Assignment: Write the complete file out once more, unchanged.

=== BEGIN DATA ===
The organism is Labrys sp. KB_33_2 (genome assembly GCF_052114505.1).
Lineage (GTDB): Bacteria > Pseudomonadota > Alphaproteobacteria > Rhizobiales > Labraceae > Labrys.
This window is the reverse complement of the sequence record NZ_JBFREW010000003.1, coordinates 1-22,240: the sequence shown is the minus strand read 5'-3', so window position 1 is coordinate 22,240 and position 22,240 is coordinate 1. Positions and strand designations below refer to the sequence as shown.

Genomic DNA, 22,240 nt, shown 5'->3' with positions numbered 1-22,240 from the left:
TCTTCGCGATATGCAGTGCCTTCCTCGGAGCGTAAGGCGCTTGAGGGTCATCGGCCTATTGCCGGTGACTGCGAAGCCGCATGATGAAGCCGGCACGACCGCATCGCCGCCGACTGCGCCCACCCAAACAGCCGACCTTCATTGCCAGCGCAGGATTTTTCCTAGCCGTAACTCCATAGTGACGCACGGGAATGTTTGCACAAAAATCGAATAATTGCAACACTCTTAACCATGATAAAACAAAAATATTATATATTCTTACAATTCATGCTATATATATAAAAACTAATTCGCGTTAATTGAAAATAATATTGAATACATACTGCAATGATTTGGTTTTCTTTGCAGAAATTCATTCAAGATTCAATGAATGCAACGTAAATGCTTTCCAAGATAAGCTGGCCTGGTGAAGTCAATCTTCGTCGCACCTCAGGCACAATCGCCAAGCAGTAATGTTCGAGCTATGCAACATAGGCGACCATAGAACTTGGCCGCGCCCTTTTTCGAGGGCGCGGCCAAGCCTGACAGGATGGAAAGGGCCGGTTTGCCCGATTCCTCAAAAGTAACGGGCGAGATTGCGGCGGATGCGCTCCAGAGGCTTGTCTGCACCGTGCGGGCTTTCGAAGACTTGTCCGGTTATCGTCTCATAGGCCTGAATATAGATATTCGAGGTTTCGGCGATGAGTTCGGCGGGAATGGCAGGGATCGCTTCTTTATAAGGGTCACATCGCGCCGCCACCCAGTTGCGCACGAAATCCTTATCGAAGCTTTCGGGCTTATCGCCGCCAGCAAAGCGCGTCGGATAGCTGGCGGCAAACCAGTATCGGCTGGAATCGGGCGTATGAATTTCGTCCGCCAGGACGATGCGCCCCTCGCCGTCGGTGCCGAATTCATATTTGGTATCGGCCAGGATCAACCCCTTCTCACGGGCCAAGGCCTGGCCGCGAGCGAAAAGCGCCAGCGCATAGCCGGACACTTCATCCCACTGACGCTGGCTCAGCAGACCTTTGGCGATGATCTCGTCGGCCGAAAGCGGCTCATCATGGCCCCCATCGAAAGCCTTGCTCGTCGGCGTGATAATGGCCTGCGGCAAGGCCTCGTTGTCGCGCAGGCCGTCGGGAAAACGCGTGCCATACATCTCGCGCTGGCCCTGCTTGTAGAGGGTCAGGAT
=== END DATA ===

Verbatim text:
The organism is Labrys sp. KB_33_2 (genome assembly GCF_052114505.1).
Lineage (GTDB): Bacteria > Pseudomonadota > Alphaproteobacteria > Rhizobiales > Labraceae > Labrys.
This window is the reverse complement of the sequence record NZ_JBFREW010000003.1, coordinates 1-22,240: the sequence shown is the minus strand read 5'-3', so window position 1 is coordinate 22,240 and position 22,240 is coordinate 1. Positions and strand designations below refer to the sequence as shown.

Genomic DNA, 22,240 nt, shown 5'->3' with positions numbered 1-22,240 from the left:
TCTTCGCGATATGCAGTGCCTTCCTCGGAGCGTAAGGCGCTTGAGGGTCATCGGCCTATTGCCGGTGACTGCGAAGCCGCATGATGAAGCCGGCACGACCGCATCGCCGCCGACTGCGCCCACCCAAACAGCCGACCTTCATTGCCAGCGCAGGATTTTTCCTAGCCGTAACTCCATAGTGACGCACGGGAATGTTTGCACAAAAATCGAATAATTGCAACACTCTTAACCATGATAAAACAAAAATATTATATATTCTTACAATTCATGCTATATATATAAAAACTAATTCGCGTTAATTGAAAATAATATTGAATACATACTGCAATGATTTGGTTTTCTTTGCAGAAATTCATTCAAGATTCAATGAATGCAACGTAAATGCTTTCCAAGATAAGCTGGCCTGGTGAAGTCAATCTTCGTCGCACCTCAGGCACAATCGCCAAGCAGTAATGTTCGAGCTATGCAACATAGGCGACCATAGAACTTGGCCGCGCCCTTTTTCGAGGGCGCGGCCAAGCCTGACAGGATGGAAAGGGCCGGTTTGCCCGATTCCTCAAAAGTAACGGGCGAGATTGCGGCGGATGCGCTCCAGAGGCTTGTCTGCACCGTGCGGGCTTTCGAAGACTTGTCCGGTTATCGTCTCATAGGCCTGAATATAGATATTCGAGGTTTCGGCGATGAGTTCGGCGGGAATGGCAGGGATCGCTTCTTTATAAGGGTCACATCGCGCCGCCACCCAGTTGCGCACGAAATCCTTATCGAAGCTTTCGGGCTTATCGCCGCCAGCAAAGCGCGTCGGATAGCTGGCGGCAAACCAGTATCGGCTGGAATCGGGCGTATGAATTTCGTCCGCCAGGACGATGCGCCCCTCGCCGTCGGTGCCGAATTCATATTTGGTATCGGCCAGGATCAACCCCTTCTCACGGGCCAAGGCCTGGCCGCGAGCGAAAAGCGCCAGCGCATAGCCGGACACTTCATCCCACTGACGCTGGCTCAGCAGACCTTTGGCGATGATCTCGTCGGCCGAAAGCGGCTCATCATGGCCCCCATCGAAAGCCTTGCTCGTCGGCGTGATAATGGCCTGCGGCAAGGCCTCGTTGTCGCGCAGGCCGTCGGGAAAACGCGTGCCATACATCTCGCGCTGGCCCTGCTTGTAGAGGGTCAGGAT